The iSilencer3.0 is the only solution that I've found which eliminates this unwanted noise. I discovered this practically by accident, but I'm thrilled to find some way of ridding my system of the buzz. Again, while my particular issue isn't all that bad in the grand scheme of things, it gives me a taste of the varied and maddeningly "unsolvable" USB audio issues I've read about on the forums for years. If it had been a louder buzz, it would basically render this workhorse PC unusable for listening purposes. By solving this problem, the iSilencer3.0 more than justified its price, even without any other significant contribution to audio quality.

My other sources include music servers from Aurender, Euphony, and Nativ, laptops from Dell and Asus, and lastly a Surface Pro 6. None of them seemed to respond well to the iSilencer3.0. There were a few moments where I thought I heard a tiny improvement, but it was small enough as to not really be worth mentioning. To put it another way... if I hadn't experienced the SQ boost on my Asustor NAS, or eliminated the buzz from my HP, this write-up would probably only be a single paragraph.

Let's talk DACs, since my results varied from one to the next. Using the Asustor NAS, I heard benefits with the Massdrop Airist R 2R DAC, the RME ADI-2 DAC, and the Exogal Comet Plus, in roughly equal measure. The Airist is very sensitive to power and USB tweaks, so I wasn't surprised there. But the Exogal and RME units both claim advanced jitter reduction and I really didn't expect them to care about the little iFi widget. I was wrong - the resulting sound was clearly improved with the iSilencer3.0 in the chain. For perspective, Exogal's upgraded $500 PSU (which turns the Comet into a Comet "Plus" version) makes a larger difference, whilst the iSilencer3.0 is more worthwhile than the $199 WyWyres umbilical cable upgrade connecting that external PSU to the DAC itself. The WyWyres umbilical makes a very, very small improvement, but it carries over regardless of transport.... the iFi upgrade is more substantial with my NAS as transport, but not very noticeable with other devices. So which is the better value? There's no easy answer.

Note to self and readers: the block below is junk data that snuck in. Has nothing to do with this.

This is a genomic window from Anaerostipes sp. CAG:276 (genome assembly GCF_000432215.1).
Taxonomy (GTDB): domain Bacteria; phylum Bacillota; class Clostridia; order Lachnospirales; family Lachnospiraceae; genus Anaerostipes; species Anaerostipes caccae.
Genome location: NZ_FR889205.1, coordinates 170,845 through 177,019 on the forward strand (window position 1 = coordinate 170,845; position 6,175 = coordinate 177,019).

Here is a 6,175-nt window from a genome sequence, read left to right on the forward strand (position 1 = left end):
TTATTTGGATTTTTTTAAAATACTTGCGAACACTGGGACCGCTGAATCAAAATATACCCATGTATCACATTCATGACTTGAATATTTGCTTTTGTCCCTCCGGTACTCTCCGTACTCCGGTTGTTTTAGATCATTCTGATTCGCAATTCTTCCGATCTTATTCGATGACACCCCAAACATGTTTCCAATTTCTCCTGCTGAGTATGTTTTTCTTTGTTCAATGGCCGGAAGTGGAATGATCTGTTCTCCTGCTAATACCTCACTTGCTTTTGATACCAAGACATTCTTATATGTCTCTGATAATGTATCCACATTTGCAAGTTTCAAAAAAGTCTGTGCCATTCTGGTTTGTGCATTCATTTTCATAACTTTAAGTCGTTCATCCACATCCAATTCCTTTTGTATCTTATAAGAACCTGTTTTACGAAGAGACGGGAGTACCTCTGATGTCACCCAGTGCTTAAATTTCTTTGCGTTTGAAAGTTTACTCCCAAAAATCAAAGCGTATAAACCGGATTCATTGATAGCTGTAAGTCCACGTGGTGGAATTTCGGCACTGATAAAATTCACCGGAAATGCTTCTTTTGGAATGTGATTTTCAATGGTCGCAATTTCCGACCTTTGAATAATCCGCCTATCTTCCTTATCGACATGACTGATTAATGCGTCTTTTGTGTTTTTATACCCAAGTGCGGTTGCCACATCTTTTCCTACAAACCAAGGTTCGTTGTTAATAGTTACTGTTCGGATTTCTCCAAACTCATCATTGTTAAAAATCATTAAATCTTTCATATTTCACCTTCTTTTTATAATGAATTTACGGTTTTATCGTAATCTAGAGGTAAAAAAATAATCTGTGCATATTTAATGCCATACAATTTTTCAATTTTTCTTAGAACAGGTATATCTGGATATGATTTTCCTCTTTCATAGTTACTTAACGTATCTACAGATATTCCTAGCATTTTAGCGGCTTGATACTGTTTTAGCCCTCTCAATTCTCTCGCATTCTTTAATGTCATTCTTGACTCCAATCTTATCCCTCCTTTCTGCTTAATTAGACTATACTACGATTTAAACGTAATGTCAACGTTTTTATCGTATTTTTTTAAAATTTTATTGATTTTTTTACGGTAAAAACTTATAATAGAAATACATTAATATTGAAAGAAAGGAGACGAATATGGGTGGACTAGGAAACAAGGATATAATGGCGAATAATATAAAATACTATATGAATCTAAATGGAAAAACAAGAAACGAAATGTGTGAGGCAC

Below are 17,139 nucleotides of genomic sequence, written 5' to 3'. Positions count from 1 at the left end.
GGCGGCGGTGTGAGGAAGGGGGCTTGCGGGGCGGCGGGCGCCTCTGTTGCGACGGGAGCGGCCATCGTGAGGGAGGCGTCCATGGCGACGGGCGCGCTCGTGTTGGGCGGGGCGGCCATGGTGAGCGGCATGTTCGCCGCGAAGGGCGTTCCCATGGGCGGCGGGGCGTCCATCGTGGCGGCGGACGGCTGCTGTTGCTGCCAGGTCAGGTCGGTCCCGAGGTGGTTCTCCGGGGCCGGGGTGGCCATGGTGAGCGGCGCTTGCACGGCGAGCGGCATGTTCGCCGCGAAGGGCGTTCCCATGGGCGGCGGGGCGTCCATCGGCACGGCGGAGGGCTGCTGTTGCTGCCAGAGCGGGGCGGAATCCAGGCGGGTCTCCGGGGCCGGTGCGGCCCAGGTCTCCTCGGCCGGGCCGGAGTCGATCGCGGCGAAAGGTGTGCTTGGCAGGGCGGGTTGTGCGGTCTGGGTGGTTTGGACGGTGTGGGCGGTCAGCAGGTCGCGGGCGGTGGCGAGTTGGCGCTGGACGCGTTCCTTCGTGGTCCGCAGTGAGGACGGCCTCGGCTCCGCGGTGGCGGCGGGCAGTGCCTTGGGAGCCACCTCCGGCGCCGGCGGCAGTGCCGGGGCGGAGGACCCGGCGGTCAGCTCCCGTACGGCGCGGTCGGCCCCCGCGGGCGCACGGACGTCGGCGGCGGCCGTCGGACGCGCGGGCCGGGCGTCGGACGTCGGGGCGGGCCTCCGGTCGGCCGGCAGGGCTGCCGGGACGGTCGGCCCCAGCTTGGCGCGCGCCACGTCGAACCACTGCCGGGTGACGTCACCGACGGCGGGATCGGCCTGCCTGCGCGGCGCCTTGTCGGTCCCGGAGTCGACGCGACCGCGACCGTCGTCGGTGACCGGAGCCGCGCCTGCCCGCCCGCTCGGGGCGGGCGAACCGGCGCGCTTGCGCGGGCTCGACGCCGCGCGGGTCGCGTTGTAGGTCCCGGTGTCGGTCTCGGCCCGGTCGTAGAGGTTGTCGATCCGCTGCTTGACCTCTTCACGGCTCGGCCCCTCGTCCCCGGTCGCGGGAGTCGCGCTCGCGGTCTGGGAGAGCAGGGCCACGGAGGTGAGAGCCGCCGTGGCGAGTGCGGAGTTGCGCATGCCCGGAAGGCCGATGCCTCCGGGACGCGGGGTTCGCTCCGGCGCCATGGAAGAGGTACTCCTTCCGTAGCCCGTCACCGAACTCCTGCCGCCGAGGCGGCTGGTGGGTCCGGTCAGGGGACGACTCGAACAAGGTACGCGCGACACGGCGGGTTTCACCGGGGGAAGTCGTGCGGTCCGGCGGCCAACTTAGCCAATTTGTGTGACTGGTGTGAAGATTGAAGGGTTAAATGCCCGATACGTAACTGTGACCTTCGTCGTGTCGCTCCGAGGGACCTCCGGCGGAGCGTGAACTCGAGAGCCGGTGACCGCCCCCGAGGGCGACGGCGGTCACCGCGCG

Other DACs, like the iFi iDSD Pro and the ModWright Oppo 205, did not care one bit about the iSilencer3.0 being in the chain. Neither did my reference DACs from Resonessence Labs and Wyred4Sound. For the latter, I even cranked the built-in jitter reduction all the way to its lowest setting, and still couldn't hear any impact whatsoever. This applied whether using an expensive music server or pedestrian laptop.

Bottom line - does the iSilencer3.0 really work? The best answer I can give is "sometimes". Based on my results, using certain sources with certain DACs, it has the potential to make what I'd call a significant and worthwhile impact. On the flip side, that result is by no means guaranteed, again based on my observations with various source/DAC combinations. Other iFi gadgets such as the DC iPurifier2 or the iPurifier3 USB seem to offer more consistent results, though it comes at double the price (or more) of the iSilencer3.0.... and of course all of these can be mixed and matched to potentially compound the improvement. In the end it really comes down to trial and error, and unfortunately that's something each person needs to to try for themselves.